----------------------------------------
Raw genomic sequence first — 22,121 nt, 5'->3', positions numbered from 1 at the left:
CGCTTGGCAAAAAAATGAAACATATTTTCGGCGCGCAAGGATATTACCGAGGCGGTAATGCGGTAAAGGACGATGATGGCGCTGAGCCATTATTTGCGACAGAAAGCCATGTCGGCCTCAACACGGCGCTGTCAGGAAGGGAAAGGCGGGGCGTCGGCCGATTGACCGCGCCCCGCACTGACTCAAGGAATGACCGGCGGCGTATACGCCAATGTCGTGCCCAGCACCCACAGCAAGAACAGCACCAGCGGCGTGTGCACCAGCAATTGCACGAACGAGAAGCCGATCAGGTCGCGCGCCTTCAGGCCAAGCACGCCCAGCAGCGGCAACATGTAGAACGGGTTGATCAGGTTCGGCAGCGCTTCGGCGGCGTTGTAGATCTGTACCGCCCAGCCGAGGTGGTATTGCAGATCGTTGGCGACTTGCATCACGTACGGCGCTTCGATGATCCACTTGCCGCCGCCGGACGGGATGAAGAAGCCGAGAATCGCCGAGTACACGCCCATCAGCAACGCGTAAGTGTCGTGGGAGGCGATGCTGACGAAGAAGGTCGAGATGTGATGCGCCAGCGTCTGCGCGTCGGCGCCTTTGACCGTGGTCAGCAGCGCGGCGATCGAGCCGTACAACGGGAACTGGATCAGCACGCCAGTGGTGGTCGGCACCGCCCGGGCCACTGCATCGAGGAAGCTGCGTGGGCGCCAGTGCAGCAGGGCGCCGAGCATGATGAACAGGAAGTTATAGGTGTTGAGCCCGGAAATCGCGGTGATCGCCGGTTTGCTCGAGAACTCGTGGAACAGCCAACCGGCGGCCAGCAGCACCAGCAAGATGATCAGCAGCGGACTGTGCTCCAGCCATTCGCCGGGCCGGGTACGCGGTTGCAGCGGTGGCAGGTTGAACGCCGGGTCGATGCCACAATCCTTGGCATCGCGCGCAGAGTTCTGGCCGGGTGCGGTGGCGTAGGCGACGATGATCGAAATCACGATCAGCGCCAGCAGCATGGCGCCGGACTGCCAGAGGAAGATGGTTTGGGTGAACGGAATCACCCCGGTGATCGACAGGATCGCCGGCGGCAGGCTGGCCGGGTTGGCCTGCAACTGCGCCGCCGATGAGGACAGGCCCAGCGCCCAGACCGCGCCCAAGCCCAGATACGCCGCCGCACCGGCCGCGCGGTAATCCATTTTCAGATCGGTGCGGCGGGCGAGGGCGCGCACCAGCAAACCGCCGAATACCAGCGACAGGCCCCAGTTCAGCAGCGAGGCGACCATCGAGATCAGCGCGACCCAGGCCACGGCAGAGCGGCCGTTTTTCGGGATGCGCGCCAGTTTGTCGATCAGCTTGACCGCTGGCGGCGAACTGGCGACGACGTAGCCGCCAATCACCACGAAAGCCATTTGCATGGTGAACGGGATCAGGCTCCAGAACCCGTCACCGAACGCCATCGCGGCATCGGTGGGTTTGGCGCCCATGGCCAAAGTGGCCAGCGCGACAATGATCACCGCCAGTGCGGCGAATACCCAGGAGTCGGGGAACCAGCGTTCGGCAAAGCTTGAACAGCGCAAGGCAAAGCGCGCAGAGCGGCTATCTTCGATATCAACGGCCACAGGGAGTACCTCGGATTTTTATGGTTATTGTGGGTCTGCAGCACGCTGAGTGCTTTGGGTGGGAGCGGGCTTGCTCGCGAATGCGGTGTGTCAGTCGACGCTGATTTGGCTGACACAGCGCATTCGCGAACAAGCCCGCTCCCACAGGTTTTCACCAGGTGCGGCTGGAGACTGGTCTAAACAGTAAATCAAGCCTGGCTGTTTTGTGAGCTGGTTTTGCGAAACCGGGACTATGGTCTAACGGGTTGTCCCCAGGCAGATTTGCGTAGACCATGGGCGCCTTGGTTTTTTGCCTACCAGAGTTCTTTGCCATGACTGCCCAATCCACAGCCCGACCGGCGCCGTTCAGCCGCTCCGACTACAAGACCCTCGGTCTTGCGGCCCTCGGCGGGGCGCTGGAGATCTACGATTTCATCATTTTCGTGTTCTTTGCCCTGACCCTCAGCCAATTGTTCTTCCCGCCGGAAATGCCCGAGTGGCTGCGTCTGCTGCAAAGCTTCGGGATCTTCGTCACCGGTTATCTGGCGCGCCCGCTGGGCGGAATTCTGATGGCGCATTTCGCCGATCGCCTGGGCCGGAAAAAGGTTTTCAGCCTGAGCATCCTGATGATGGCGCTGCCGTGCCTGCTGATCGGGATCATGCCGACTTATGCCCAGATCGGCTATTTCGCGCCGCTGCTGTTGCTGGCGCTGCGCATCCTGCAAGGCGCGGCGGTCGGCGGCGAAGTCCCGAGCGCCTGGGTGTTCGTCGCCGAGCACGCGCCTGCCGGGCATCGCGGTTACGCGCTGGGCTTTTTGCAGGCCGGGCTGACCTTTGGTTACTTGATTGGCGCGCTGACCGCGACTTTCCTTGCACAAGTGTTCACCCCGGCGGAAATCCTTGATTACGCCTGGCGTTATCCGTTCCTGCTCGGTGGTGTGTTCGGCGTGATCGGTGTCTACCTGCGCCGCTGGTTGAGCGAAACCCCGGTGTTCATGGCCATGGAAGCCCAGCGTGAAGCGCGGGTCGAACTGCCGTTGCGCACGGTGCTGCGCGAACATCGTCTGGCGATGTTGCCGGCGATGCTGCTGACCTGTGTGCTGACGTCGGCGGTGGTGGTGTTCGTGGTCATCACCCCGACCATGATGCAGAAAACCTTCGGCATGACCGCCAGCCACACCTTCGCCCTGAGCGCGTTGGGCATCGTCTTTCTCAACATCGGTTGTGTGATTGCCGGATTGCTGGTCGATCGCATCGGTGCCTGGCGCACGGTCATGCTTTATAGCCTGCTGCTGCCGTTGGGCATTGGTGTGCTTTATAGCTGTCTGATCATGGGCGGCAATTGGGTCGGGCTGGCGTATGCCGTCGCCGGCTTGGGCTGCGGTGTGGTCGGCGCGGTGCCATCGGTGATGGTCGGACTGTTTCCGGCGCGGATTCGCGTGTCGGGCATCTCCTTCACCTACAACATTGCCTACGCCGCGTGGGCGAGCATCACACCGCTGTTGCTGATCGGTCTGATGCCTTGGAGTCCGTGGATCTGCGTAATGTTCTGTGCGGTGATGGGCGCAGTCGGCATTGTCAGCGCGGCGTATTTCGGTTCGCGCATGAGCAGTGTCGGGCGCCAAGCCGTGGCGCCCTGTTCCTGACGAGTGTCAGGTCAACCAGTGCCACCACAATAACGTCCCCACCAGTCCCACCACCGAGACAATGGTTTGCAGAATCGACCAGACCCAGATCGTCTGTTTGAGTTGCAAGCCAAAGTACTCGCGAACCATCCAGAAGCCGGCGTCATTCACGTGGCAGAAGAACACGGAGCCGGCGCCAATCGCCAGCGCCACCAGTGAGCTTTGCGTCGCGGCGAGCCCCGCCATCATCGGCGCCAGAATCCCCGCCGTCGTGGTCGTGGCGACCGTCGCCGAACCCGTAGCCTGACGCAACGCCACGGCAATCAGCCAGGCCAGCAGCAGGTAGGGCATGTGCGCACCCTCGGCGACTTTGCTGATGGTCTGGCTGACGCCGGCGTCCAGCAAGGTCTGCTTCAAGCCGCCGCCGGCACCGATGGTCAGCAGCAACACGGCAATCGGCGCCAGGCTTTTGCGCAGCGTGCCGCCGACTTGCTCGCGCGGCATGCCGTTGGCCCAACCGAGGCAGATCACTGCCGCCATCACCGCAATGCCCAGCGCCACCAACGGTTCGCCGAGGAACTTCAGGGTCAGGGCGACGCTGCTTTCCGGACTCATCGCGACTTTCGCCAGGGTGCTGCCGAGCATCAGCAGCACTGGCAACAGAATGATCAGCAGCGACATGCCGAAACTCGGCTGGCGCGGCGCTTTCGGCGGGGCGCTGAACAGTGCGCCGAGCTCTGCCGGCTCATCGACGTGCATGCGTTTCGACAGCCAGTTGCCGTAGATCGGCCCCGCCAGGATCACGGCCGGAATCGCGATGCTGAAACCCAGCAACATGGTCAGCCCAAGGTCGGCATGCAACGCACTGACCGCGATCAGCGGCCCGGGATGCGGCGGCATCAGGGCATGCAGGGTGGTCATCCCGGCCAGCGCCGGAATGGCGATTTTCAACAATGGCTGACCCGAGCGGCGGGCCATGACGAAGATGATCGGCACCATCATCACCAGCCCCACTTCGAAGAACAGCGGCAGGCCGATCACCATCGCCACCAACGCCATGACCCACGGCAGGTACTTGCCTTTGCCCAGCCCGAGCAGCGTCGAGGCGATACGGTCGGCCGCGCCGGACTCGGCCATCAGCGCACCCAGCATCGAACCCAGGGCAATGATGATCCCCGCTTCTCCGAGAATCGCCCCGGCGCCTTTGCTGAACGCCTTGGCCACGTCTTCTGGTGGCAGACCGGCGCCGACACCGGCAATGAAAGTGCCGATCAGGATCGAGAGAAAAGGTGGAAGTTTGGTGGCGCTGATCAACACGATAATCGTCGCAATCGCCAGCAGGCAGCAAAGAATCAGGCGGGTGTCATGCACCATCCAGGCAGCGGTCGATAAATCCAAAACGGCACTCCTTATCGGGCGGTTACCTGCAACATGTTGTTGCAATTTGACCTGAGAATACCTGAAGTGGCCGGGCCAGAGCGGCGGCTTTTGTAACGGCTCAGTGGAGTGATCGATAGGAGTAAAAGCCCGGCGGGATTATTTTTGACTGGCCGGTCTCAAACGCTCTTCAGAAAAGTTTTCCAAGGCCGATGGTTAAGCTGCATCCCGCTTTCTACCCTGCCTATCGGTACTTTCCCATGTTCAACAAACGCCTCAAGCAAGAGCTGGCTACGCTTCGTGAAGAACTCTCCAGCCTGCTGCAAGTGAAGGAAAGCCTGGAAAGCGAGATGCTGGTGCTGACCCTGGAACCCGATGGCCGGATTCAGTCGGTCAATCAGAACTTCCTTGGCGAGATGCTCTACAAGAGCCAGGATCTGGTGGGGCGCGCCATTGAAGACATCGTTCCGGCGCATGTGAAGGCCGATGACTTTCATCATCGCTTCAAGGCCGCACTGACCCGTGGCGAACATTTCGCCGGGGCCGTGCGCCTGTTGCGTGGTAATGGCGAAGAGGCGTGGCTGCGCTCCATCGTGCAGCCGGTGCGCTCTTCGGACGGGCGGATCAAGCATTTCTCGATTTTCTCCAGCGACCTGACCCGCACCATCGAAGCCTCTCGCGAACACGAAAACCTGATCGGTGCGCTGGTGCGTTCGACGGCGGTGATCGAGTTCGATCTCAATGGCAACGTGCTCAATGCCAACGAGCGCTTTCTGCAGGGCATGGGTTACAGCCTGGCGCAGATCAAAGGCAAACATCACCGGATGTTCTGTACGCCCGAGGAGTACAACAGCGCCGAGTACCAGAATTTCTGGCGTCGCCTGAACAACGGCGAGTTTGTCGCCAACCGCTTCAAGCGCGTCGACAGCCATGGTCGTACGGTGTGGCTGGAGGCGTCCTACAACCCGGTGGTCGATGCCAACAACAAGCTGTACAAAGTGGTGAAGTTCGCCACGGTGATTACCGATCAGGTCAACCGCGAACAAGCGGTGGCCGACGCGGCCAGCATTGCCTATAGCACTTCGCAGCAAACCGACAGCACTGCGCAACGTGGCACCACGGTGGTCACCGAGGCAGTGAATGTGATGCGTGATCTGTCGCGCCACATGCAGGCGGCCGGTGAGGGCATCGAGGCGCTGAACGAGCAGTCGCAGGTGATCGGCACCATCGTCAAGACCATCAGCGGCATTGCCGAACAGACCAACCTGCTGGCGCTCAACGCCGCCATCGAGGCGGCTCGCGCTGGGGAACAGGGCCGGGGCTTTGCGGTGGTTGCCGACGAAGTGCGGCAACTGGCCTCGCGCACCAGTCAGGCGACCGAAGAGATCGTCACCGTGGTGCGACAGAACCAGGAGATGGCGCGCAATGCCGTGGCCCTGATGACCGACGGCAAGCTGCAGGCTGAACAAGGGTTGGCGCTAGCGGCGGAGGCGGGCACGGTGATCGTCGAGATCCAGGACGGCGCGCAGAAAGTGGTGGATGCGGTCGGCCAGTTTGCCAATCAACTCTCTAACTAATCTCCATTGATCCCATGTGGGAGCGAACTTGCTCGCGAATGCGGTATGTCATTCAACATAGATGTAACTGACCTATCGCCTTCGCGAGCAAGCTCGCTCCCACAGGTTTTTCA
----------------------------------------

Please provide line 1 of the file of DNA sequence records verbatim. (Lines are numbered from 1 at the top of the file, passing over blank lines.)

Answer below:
Raw genomic sequence first — 22,121 nt, 5'->3', positions numbered from 1 at the left: